Careers in Nursing

Careers in Nursing

Job Outlook

Nursing comprises the largest segment of the healthcare work force and is projected to be one of the fastest growing professions in the economy. A critical nursing shortage exists in the United States and around the world. With mandated healthcare legislation, the demand for high-quality nurses is expected to continue to grow over the next decade.

A nursing career offers geographical mobility, financial security, schedule flexibility, and personal satisfaction. Nurses say one of the profession’s greatest joys is the personal satisfaction of helping others. Patient surveys show that nurses are often identified as the most memorable part of a patient’s health care experience.

Employment of Registered Nurses is expected to grow more than 25% from 2010 to 2020, faster than the average for all occupations. Employers are looking for experienced nurses or those coming from nursing programs that include extensive clinical experience, such as Penn State’s. Acquiring extensive clinical experience through nursing school is often considered one of the most valuable assets to prospective employers. At Penn State Harrisburg, you will receive extensive, hands-on clinical experience as you progress through the program.

Salary Forecast

Salaries for baccalaureate-prepared nurses have increased due to the complexity of health care problems, new technologies, and the overall shortage. Advance practice nurses with graduate degrees earn even higher salaries and have more opportunities for innovative experiences and higher-level responsibilities.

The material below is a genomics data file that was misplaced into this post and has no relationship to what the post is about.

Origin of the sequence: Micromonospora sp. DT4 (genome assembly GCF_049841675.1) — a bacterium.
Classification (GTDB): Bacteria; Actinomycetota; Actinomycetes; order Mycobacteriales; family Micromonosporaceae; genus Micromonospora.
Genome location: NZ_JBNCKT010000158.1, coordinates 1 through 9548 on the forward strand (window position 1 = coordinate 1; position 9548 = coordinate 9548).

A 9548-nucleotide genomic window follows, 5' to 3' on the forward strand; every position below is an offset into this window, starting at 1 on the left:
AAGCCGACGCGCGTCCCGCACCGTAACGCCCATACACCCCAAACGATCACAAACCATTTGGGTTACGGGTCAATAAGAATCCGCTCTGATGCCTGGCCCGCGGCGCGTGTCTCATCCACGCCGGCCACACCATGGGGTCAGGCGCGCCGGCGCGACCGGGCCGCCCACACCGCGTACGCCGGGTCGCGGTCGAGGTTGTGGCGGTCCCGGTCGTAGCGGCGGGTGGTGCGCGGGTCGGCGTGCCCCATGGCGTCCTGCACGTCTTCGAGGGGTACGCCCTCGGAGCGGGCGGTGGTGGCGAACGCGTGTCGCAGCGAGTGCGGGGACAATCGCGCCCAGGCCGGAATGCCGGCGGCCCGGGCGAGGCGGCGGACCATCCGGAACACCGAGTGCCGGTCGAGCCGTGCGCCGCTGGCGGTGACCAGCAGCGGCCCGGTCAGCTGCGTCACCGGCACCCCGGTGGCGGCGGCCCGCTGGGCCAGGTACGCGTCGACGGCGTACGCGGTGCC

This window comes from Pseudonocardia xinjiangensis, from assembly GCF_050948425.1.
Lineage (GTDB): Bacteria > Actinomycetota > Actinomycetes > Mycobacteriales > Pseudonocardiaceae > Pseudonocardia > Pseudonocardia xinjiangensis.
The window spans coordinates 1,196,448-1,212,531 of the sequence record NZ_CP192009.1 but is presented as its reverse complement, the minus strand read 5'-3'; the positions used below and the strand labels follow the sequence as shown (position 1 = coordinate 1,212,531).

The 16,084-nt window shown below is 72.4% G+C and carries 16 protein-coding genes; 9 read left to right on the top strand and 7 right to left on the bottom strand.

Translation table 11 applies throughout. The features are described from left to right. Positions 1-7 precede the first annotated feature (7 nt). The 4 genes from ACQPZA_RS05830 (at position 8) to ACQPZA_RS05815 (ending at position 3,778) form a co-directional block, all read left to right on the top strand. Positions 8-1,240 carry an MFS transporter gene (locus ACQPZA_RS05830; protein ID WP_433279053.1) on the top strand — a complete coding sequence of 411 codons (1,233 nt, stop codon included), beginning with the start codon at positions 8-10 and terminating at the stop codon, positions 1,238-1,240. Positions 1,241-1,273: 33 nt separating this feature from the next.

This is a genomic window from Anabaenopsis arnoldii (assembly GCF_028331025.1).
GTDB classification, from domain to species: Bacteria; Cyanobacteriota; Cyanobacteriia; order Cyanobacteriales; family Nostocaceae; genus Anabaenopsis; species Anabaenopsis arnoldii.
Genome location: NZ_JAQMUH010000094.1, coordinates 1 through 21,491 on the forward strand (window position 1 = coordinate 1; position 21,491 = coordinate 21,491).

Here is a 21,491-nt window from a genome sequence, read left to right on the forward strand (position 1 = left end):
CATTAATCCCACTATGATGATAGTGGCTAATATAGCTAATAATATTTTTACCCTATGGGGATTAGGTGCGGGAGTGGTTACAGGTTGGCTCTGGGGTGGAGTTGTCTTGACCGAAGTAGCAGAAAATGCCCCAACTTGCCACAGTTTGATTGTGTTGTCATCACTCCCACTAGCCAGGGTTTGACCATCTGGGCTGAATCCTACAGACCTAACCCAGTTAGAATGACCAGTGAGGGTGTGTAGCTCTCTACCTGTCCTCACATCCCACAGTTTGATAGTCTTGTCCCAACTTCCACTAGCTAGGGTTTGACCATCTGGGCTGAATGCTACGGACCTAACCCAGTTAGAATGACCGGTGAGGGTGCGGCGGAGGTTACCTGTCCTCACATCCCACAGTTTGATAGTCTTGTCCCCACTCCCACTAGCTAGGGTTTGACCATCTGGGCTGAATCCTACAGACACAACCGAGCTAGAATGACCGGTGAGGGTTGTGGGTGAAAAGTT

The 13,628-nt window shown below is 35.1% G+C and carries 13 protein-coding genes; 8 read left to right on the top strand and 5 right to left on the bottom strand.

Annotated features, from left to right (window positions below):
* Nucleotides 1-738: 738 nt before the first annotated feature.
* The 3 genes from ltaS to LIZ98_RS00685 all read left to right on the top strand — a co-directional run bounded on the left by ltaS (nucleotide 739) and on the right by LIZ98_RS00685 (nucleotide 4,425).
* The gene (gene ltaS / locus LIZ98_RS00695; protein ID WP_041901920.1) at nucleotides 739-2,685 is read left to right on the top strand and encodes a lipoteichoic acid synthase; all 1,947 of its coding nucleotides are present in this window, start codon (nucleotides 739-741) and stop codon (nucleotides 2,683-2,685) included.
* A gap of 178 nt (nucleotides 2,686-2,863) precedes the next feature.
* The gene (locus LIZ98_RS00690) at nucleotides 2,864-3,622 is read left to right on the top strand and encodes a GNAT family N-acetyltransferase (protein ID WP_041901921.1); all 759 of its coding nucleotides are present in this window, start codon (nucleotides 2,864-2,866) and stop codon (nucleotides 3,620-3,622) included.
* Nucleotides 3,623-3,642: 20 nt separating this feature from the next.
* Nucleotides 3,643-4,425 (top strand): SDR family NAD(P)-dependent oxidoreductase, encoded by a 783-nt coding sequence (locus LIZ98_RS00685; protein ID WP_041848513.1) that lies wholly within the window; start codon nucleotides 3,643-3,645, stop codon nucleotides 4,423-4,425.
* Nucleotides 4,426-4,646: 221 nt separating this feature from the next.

Nursing is among the higher paid professions, with an average median salary of $67,720 (Bureau of Labor and Statistics, U.S. Department of Labor, Occupational Outlook Handbook, 2012-2013 Edition), with some earning near $100,000.  The average hourly wage of a registered nurse is $32.56.

Work Environments

A nursing career gives you the opportunity to select from many types of work environments in most geographic regions — in hospitals, physician offices, home health agencies, government agencies, insurance companies, and many other settings. Nursing schools also need qualified faculty. Individuals with previous degrees in teaching may consider nursing education as a great opportunity to blend the two.

Nursing Practice Levels

Registered Nurses (RN) often take one of three educational paths: a bachelor’s degree in nursing, an associate degree in nursing, or a diploma from an approved nursing program. The baccalaureate degree is becoming the standard in many health care settings.